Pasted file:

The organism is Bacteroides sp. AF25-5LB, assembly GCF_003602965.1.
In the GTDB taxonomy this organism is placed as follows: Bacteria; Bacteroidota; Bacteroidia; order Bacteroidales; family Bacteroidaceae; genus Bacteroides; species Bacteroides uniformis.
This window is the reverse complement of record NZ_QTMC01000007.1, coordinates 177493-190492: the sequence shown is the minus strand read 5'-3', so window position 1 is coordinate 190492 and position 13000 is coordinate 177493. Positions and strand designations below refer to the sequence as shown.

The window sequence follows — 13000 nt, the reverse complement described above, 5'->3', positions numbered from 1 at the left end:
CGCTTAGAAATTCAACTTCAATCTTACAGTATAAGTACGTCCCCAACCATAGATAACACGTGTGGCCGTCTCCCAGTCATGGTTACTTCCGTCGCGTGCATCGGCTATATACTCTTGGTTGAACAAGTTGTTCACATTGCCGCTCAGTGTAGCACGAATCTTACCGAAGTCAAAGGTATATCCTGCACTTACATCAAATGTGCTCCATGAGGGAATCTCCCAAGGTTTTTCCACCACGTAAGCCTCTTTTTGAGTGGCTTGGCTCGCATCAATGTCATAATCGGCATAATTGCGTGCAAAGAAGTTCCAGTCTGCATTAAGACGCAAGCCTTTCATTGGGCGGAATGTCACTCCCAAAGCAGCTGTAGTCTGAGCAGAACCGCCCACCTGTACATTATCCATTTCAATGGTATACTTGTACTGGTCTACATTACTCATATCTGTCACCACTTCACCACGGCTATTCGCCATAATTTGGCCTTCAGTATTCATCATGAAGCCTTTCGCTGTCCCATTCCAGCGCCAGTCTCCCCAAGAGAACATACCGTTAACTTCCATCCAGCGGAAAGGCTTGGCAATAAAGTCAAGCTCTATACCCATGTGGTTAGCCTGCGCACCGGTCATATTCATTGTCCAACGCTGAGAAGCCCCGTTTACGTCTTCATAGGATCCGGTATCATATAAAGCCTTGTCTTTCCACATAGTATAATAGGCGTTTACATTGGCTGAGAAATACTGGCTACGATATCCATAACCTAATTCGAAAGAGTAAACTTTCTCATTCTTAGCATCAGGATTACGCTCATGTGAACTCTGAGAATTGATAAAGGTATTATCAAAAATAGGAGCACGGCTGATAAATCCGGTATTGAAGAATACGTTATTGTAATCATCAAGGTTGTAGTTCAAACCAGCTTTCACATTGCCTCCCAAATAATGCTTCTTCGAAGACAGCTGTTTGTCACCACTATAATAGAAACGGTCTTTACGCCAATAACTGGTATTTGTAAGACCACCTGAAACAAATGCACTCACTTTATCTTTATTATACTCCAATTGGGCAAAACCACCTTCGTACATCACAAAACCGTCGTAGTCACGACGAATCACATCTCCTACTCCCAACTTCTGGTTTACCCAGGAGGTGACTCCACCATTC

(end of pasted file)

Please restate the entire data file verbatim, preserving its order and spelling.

The organism is Bacteroides sp. AF25-5LB, assembly GCF_003602965.1.
In the GTDB taxonomy this organism is placed as follows: Bacteria; Bacteroidota; Bacteroidia; order Bacteroidales; family Bacteroidaceae; genus Bacteroides; species Bacteroides uniformis.
This window is the reverse complement of record NZ_QTMC01000007.1, coordinates 177493-190492: the sequence shown is the minus strand read 5'-3', so window position 1 is coordinate 190492 and position 13000 is coordinate 177493. Positions and strand designations below refer to the sequence as shown.

The window sequence follows — 13000 nt, the reverse complement described above, 5'->3', positions numbered from 1 at the left end:
CGCTTAGAAATTCAACTTCAATCTTACAGTATAAGTACGTCCCCAACCATAGATAACACGTGTGGCCGTCTCCCAGTCATGGTTACTTCCGTCGCGTGCATCGGCTATATACTCTTGGTTGAACAAGTTGTTCACATTGCCGCTCAGTGTAGCACGAATCTTACCGAAGTCAAAGGTATATCCTGCACTTACATCAAATGTGCTCCATGAGGGAATCTCCCAAGGTTTTTCCACCACGTAAGCCTCTTTTTGAGTGGCTTGGCTCGCATCAATGTCATAATCGGCATAATTGCGTGCAAAGAAGTTCCAGTCTGCATTAAGACGCAAGCCTTTCATTGGGCGGAATGTCACTCCCAAAGCAGCTGTAGTCTGAGCAGAACCGCCCACCTGTACATTATCCATTTCAATGGTATACTTGTACTGGTCTACATTACTCATATCTGTCACCACTTCACCACGGCTATTCGCCATAATTTGGCCTTCAGTATTCATCATGAAGCCTTTCGCTGTCCCATTCCAGCGCCAGTCTCCCCAAGAGAACATACCGTTAACTTCCATCCAGCGGAAAGGCTTGGCAATAAAGTCAAGCTCTATACCCATGTGGTTAGCCTGCGCACCGGTCATATTCATTGTCCAACGCTGAGAAGCCCCGTTTACGTCTTCATAGGATCCGGTATCATATAAAGCCTTGTCTTTCCACATAGTATAATAGGCGTTTACATTGGCTGAGAAATACTGGCTACGATATCCATAACCTAATTCGAAAGAGTAAACTTTCTCATTCTTAGCATCAGGATTACGCTCATGTGAACTCTGAGAATTGATAAAGGTATTATCAAAAATAGGAGCACGGCTGATAAATCCGGTATTGAAGAATACGTTATTGTAATCATCAAGGTTGTAGTTCAAACCAGCTTTCACATTGCCTCCCAAATAATGCTTCTTCGAAGACAGCTGTTTGTCACCACTATAATAGAAACGGTCTTTACGCCAATAACTGGTATTTGTAAGACCACCTGAAACAAATGCACTCACTTTATCTTTATTATACTCCAATTGGGCAAAACCACCTTCGTACATCACAAAACCGTCGTAGTCACGACGAATCACATCTCCTACTCCCAACTTCTGGTTTACCCAGGAGGTGACTCCACCATTC